5

100 minutes
0

5 / 6
Civics and Government, Environmental Education

In this lesson, students explore how national parks, biosphere reserves, and national reserves help us conservation our cultural and natural heritage. The lesson begins with students reviewing national parks, their specific characteristics, and the importance of preserving their natural and cultural heritage for future generations. After the presentation, students research a national park, create a poster display of the information, and present their work to the class.

60 minutes
0

3 / 4 / 5
Science

The class uses an energy flow diagram to represent transfer of energy from the sun to food to people. Then small groups create dinner menus to represent energy flow through particular food chains and analyze the roles of the sun, producers, consumers, and decomposers in ecosystems.

After brainstorming the connection between energy and food, the class creates an energy flow diagram to represent the transfer of energy from the sun to food to people. Students then attend a mystery dinner party where they gather as organisms into their respective ecosystems, create a dinner menu to represent energy flow through a food chain, identify patterns among different food chains and ecosystems, and guess the mystery host.

120 minutes
0

3 / 4 / 5
Science

Students use observations of domino chains and Rube Goldberg machines to learn about different forms of energy, energy transfer and transformation, and energy flow through systems.

During Activity 1, students connect their observations of domino chains with the definitions of energy and systems. In small groups, students learn more about different forms of energy and practice identifying these forms of energy in everyday situations. During Activity 2, students use their online or in-class observations of Rube Goldberg machines to learn about energy transfer, transformation, and the law of conservation of energy.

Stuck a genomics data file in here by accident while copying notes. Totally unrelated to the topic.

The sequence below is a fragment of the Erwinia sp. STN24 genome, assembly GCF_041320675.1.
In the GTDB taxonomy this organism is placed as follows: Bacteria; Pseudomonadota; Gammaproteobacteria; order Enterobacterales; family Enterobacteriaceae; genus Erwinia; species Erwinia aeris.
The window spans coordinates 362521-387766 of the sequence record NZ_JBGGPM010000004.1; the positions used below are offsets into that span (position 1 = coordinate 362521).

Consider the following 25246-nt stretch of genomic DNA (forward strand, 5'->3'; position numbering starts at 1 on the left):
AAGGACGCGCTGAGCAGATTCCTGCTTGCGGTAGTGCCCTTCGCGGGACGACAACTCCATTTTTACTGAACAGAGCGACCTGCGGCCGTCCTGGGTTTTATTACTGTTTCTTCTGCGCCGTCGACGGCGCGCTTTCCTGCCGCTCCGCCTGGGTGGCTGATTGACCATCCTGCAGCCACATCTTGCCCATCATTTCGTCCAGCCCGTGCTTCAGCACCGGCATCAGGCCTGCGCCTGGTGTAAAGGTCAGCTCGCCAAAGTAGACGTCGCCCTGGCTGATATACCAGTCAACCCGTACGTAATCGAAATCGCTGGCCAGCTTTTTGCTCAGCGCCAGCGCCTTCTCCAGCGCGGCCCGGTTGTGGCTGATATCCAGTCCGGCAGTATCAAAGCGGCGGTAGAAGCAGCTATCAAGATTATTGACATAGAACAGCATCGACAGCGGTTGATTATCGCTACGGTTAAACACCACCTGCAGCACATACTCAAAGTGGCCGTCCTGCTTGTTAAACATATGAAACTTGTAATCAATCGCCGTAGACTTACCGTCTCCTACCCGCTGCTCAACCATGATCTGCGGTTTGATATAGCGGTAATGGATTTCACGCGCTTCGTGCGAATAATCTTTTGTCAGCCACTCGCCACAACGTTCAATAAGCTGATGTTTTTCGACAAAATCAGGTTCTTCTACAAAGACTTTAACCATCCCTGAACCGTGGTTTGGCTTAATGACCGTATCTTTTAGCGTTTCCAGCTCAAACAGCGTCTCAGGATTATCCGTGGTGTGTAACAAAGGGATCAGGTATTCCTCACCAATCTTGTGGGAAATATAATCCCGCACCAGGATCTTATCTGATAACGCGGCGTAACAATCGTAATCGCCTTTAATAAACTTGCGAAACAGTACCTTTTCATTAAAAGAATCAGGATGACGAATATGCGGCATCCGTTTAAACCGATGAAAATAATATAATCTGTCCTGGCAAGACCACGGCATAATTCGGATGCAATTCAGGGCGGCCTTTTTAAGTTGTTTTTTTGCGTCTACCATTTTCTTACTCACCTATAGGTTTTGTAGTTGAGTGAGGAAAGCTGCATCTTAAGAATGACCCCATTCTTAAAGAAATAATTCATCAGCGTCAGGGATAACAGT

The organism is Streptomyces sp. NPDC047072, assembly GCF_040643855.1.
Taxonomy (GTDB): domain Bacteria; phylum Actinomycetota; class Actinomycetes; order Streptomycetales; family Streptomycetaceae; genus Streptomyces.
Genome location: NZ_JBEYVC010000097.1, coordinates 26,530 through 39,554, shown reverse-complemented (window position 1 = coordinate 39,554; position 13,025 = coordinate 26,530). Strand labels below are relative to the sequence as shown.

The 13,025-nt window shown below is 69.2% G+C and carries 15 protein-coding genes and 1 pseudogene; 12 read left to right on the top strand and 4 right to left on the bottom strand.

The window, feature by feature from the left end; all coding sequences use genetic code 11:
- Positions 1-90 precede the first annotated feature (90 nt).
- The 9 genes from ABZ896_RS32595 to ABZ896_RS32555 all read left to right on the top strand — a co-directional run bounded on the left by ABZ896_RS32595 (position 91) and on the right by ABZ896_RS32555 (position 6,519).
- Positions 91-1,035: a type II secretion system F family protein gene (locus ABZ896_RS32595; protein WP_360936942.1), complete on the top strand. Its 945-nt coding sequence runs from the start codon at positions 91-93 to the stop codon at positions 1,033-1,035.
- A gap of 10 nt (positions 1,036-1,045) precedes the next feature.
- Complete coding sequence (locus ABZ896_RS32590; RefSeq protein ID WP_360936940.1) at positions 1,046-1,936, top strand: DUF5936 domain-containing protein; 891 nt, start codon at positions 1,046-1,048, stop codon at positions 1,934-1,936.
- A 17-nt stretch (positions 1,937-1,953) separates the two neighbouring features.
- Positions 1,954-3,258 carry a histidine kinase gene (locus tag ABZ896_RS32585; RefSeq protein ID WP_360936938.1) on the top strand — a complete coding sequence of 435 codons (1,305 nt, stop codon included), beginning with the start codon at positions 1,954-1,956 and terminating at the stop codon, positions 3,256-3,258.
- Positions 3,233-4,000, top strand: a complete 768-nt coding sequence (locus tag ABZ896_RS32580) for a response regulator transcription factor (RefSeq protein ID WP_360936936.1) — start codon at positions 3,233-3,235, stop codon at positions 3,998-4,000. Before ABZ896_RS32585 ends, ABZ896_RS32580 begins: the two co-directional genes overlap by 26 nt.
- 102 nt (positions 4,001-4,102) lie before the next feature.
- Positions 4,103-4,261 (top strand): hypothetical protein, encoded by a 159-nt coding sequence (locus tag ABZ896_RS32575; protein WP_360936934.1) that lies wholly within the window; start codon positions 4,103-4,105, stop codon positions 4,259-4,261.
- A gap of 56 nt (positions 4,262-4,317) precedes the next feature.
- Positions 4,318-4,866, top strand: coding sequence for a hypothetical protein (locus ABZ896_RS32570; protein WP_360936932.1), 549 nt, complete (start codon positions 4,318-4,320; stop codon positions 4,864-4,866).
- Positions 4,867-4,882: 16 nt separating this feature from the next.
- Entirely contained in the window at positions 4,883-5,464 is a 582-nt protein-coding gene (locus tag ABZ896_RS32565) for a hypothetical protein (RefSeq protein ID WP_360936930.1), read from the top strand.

110 minutes
0

5 / 6
Environmental Education, Science

In this lesson, students explore the fact that air is a mixture of gases. During the first session, they identify the main gases within air and represent the proportions in which they occur in the atmosphere. During the second session, they demonstrate that we are all part of a system in which atmospheric gases and living organisms play interconnected roles in maintaining a balance that is necessary for maintaining life on the planet. At the end of the lesson, students reflect on the importance of protecting air and the balance of nature.

110 minutes
0

5 / 6
Environmental Education, Science

In this lesson, students analyze how changes to the global carbon cycle are impacting Earth's atmosphere and climate. In the first session, they conduct an experiment to identify the presence of carbon dioxide. Then they study how vital this gas is to life on Earth. In the second session, students investigate the greenhouse effect and learn about other greenhouse gases and Earth's energy budget. They conduct a kinesthetic activity to simulate the greenhouse effect in a memorable way. Then students apply what they've learned by analyzing how human activities have contributed to atmospheric changes and by brainstorming actions they can take to help address the problem.

110 minutes
0

5 / 6
Civics and Government, Environmental Education, Science